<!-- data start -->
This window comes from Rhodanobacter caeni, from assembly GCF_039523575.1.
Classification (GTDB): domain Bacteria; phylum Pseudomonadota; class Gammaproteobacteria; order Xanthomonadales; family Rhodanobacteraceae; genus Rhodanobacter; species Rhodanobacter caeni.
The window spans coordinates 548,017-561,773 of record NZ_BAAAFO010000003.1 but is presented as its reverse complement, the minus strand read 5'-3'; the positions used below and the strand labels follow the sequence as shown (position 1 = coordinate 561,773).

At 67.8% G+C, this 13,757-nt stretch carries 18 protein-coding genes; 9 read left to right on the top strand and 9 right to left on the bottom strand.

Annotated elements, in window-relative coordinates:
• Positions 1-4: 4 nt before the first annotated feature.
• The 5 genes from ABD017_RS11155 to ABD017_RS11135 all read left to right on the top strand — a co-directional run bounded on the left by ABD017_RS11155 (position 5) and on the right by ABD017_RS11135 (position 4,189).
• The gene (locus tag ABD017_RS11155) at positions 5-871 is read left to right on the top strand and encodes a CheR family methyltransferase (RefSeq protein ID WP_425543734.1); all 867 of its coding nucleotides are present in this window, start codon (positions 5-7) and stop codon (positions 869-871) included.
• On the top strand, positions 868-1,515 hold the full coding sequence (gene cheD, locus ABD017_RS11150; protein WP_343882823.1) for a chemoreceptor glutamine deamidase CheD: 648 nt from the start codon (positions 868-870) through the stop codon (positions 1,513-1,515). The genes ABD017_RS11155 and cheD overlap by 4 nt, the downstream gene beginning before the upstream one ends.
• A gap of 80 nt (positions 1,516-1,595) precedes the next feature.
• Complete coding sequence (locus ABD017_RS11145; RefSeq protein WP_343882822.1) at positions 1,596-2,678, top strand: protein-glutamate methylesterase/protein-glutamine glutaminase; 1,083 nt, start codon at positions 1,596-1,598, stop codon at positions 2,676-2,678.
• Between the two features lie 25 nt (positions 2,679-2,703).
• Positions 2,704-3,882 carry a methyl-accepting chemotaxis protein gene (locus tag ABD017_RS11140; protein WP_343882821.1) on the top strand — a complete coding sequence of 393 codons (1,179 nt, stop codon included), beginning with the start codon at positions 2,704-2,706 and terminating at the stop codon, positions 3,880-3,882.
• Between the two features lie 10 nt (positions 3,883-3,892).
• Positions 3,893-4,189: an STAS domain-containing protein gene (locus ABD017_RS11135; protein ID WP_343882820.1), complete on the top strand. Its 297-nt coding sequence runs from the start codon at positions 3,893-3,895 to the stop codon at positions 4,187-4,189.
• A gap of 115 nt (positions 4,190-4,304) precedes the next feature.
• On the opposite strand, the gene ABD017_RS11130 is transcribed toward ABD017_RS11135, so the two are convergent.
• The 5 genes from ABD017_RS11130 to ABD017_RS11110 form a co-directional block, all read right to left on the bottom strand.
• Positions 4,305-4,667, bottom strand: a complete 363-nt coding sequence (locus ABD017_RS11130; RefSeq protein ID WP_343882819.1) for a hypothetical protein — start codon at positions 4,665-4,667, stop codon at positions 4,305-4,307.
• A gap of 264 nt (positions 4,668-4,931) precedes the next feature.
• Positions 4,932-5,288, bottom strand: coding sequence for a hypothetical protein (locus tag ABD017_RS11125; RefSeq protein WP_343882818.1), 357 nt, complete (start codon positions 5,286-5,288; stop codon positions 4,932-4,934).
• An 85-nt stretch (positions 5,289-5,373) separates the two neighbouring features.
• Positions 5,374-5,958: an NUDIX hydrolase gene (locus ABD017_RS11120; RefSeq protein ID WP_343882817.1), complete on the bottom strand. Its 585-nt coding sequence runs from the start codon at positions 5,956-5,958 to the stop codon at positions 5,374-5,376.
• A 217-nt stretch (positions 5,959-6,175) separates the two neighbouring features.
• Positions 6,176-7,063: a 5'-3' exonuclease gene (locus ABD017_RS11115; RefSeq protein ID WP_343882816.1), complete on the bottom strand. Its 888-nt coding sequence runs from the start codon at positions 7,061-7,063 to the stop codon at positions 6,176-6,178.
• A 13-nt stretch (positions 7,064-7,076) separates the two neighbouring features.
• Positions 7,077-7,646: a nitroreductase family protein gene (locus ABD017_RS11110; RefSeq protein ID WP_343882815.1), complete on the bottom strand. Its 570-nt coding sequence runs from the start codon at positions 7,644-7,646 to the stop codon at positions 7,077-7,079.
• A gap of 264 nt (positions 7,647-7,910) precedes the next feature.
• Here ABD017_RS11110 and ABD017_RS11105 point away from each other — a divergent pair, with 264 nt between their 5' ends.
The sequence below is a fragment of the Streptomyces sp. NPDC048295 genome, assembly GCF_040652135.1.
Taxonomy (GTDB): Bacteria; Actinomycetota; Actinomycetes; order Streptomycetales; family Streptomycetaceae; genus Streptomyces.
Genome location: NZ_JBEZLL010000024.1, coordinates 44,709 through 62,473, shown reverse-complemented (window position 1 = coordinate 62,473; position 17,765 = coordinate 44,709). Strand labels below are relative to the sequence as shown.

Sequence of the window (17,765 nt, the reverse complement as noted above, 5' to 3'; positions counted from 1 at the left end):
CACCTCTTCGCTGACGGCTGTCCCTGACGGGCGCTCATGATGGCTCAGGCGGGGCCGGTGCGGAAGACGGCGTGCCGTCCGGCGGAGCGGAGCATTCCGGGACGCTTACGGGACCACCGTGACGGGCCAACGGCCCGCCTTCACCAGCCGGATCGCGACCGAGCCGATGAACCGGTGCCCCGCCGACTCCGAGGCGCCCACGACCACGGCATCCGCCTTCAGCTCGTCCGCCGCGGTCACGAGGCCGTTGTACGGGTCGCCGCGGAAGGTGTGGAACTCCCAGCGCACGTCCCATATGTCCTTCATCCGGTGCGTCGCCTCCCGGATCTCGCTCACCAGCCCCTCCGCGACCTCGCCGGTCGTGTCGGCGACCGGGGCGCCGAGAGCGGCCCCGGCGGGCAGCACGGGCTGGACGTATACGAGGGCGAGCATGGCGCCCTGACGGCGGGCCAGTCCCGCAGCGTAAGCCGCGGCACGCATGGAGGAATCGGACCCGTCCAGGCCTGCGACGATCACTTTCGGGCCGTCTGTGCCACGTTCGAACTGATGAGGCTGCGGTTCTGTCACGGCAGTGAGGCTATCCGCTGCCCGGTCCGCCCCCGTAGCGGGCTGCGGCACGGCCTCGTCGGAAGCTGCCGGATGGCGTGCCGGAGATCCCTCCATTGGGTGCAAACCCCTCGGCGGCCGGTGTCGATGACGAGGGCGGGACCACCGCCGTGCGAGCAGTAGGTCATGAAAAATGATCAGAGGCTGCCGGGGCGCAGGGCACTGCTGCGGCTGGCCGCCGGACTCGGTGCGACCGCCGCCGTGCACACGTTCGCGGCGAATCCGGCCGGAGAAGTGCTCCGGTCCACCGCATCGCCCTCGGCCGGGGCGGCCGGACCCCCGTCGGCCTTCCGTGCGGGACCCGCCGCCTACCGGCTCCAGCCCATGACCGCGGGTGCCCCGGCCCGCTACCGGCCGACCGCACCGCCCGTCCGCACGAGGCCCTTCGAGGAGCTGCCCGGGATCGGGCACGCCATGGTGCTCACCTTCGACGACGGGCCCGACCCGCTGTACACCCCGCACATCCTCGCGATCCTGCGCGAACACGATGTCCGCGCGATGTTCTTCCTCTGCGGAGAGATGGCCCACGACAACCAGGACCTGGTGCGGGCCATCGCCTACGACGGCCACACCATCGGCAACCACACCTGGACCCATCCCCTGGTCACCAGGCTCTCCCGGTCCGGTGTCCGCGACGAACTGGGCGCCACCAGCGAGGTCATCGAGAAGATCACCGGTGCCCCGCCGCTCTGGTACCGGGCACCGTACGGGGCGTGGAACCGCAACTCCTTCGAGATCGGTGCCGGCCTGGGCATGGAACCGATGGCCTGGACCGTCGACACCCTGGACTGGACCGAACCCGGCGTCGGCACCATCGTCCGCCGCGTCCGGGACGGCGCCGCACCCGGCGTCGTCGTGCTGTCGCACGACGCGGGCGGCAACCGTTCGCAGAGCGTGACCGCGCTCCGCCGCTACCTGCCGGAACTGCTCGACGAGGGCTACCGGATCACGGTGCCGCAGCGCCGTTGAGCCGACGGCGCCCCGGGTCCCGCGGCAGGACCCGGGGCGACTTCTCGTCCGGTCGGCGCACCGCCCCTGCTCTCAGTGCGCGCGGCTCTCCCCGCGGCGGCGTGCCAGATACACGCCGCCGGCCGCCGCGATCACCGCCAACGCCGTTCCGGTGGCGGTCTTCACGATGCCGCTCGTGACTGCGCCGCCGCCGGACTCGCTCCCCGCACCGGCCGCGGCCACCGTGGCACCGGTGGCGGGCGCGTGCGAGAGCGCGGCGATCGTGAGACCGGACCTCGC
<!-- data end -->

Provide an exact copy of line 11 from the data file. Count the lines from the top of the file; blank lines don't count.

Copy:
• Complete coding sequence (locus ABD017_RS11145; RefSeq protein WP_343882822.1) at positions 1,596-2,678, top strand: protein-glutamate methylesterase/protein-glutamine glutaminase; 1,083 nt, start codon at positions 1,596-1,598, stop codon at positions 2,676-2,678.